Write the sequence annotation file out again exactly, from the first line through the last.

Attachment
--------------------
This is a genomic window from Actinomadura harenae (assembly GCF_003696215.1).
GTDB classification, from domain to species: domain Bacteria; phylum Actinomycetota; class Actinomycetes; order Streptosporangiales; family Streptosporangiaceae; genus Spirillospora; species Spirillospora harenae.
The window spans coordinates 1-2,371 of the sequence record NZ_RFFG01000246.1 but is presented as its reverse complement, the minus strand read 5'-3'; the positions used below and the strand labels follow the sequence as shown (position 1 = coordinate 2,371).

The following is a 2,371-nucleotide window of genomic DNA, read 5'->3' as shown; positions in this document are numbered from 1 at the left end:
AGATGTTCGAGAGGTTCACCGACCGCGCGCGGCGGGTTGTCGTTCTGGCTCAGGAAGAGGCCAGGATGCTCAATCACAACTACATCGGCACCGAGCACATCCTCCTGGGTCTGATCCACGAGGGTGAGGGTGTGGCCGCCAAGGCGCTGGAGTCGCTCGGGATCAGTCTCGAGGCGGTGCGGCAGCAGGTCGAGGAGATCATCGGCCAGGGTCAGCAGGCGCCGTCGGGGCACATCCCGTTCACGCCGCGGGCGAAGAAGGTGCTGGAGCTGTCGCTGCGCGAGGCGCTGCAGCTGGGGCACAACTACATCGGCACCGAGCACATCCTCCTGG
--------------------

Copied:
This is a genomic window from Actinomadura harenae (assembly GCF_003696215.1).
GTDB classification, from domain to species: domain Bacteria; phylum Actinomycetota; class Actinomycetes; order Streptosporangiales; family Streptosporangiaceae; genus Spirillospora; species Spirillospora harenae.
The window spans coordinates 1-2,371 of the sequence record NZ_RFFG01000246.1 but is presented as its reverse complement, the minus strand read 5'-3'; the positions used below and the strand labels follow the sequence as shown (position 1 = coordinate 2,371).

The following is a 2,371-nucleotide window of genomic DNA, read 5'->3' as shown; positions in this document are numbered from 1 at the left end:
AGATGTTCGAGAGGTTCACCGACCGCGCGCGGCGGGTTGTCGTTCTGGCTCAGGAAGAGGCCAGGATGCTCAATCACAACTACATCGGCACCGAGCACATCCTCCTGGGTCTGATCCACGAGGGTGAGGGTGTGGCCGCCAAGGCGCTGGAGTCGCTCGGGATCAGTCTCGAGGCGGTGCGGCAGCAGGTCGAGGAGATCATCGGCCAGGGTCAGCAGGCGCCGTCGGGGCACATCCCGTTCACGCCGCGGGCGAAGAAGGTGCTGGAGCTGTCGCTGCGCGAGGCGCTGCAGCTGGGGCACAACTACATCGGCACCGAGCACATCCTCCTGG